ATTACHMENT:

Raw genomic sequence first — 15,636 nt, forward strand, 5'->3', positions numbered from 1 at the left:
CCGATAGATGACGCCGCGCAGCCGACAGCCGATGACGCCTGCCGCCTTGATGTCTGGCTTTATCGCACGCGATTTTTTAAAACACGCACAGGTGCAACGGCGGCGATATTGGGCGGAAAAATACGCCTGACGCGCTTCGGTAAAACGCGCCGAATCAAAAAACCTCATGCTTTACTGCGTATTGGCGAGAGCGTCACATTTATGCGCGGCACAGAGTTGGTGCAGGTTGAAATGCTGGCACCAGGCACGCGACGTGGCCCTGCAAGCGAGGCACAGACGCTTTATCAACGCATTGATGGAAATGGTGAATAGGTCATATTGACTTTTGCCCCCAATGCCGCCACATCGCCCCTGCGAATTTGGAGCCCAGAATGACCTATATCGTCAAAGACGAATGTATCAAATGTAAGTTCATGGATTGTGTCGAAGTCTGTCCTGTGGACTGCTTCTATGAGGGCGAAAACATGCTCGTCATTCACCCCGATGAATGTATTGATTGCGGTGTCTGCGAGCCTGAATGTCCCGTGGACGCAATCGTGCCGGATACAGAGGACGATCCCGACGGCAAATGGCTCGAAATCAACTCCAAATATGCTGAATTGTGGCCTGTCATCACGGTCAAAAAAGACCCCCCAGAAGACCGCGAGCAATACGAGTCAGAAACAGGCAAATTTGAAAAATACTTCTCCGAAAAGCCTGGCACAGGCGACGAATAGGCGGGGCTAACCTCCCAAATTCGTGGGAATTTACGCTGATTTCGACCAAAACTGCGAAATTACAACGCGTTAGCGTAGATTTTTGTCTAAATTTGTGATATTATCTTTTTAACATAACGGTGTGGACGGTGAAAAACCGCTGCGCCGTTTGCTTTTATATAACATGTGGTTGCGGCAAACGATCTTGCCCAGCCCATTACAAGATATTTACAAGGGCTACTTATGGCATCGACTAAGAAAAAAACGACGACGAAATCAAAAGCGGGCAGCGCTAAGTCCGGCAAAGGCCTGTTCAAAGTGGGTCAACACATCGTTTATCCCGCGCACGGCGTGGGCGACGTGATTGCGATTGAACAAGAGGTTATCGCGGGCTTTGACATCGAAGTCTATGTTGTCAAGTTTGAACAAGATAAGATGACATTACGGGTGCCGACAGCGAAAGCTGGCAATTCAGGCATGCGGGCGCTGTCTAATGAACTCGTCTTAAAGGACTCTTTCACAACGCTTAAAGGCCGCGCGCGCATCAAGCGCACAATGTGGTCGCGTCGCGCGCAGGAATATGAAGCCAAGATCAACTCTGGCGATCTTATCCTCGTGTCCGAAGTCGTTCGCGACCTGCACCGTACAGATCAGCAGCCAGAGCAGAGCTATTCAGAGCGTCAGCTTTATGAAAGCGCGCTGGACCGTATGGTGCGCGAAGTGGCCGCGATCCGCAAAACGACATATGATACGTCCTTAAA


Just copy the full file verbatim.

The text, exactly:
Raw genomic sequence first — 15,636 nt, forward strand, 5'->3', positions numbered from 1 at the left:
CCGATAGATGACGCCGCGCAGCCGACAGCCGATGACGCCTGCCGCCTTGATGTCTGGCTTTATCGCACGCGATTTTTTAAAACACGCACAGGTGCAACGGCGGCGATATTGGGCGGAAAAATACGCCTGACGCGCTTCGGTAAAACGCGCCGAATCAAAAAACCTCATGCTTTACTGCGTATTGGCGAGAGCGTCACATTTATGCGCGGCACAGAGTTGGTGCAGGTTGAAATGCTGGCACCAGGCACGCGACGTGGCCCTGCAAGCGAGGCACAGACGCTTTATCAACGCATTGATGGAAATGGTGAATAGGTCATATTGACTTTTGCCCCCAATGCCGCCACATCGCCCCTGCGAATTTGGAGCCCAGAATGACCTATATCGTCAAAGACGAATGTATCAAATGTAAGTTCATGGATTGTGTCGAAGTCTGTCCTGTGGACTGCTTCTATGAGGGCGAAAACATGCTCGTCATTCACCCCGATGAATGTATTGATTGCGGTGTCTGCGAGCCTGAATGTCCCGTGGACGCAATCGTGCCGGATACAGAGGACGATCCCGACGGCAAATGGCTCGAAATCAACTCCAAATATGCTGAATTGTGGCCTGTCATCACGGTCAAAAAAGACCCCCCAGAAGACCGCGAGCAATACGAGTCAGAAACAGGCAAATTTGAAAAATACTTCTCCGAAAAGCCTGGCACAGGCGACGAATAGGCGGGGCTAACCTCCCAAATTCGTGGGAATTTACGCTGATTTCGACCAAAACTGCGAAATTACAACGCGTTAGCGTAGATTTTTGTCTAAATTTGTGATATTATCTTTTTAACATAACGGTGTGGACGGTGAAAAACCGCTGCGCCGTTTGCTTTTATATAACATGTGGTTGCGGCAAACGATCTTGCCCAGCCCATTACAAGATATTTACAAGGGCTACTTATGGCATCGACTAAGAAAAAAACGACGACGAAATCAAAAGCGGGCAGCGCTAAGTCCGGCAAAGGCCTGTTCAAAGTGGGTCAACACATCGTTTATCCCGCGCACGGCGTGGGCGACGTGATTGCGATTGAACAAGAGGTTATCGCGGGCTTTGACATCGAAGTCTATGTTGTCAAGTTTGAACAAGATAAGATGACATTACGGGTGCCGACAGCGAAAGCTGGCAATTCAGGCATGCGGGCGCTGTCTAATGAACTCGTCTTAAAGGACTCTTTCACAACGCTTAAAGGCCGCGCGCGCATCAAGCGCACAATGTGGTCGCGTCGCGCGCAGGAATATGAAGCCAAGATCAACTCTGGCGATCTTATCCTCGTGTCCGAAGTCGTTCGCGACCTGCACCGTACAGATCAGCAGCCAGAGCAGAGCTATTCAGAGCGTCAGCTTTATGAAAGCGCGCTGGACCGTATGGTGCGCGAAGTGGCCGCGATCCGCAAAACGACATATGATACGTCCTTAAA